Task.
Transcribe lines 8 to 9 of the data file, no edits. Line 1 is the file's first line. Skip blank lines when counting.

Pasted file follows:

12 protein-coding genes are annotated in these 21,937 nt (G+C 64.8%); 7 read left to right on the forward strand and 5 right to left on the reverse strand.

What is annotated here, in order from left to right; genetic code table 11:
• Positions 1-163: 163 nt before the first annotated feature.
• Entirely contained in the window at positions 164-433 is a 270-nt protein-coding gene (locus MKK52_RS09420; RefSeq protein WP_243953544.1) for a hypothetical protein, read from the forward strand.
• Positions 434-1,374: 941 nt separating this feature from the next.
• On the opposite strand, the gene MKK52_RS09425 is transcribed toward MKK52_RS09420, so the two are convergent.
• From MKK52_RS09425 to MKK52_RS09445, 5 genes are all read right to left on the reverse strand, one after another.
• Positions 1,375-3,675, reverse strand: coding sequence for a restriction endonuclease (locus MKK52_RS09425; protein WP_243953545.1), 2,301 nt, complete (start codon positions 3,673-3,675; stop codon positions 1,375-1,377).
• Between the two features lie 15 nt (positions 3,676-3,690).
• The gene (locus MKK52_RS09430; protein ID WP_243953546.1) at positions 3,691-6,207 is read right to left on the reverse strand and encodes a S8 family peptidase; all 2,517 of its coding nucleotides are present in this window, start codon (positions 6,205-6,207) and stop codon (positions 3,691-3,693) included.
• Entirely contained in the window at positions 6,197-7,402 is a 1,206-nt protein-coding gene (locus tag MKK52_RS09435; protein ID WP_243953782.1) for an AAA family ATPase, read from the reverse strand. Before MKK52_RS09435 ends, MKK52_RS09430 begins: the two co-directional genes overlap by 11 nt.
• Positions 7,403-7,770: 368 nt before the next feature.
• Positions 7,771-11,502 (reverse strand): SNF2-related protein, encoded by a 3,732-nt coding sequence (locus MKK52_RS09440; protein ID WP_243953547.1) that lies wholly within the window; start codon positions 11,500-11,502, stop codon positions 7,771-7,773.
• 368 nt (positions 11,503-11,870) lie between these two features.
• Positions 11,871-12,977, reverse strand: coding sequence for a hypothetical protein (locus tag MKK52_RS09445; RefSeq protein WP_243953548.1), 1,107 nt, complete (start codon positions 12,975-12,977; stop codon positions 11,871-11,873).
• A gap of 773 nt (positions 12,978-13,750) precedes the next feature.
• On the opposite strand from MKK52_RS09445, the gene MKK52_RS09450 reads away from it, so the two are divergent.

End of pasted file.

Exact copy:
• Positions 1,375-3,675, reverse strand: coding sequence for a restriction endonuclease (locus MKK52_RS09425; protein WP_243953545.1), 2,301 nt, complete (start codon positions 3,673-3,675; stop codon positions 1,375-1,377).
• Between the two features lie 15 nt (positions 3,676-3,690).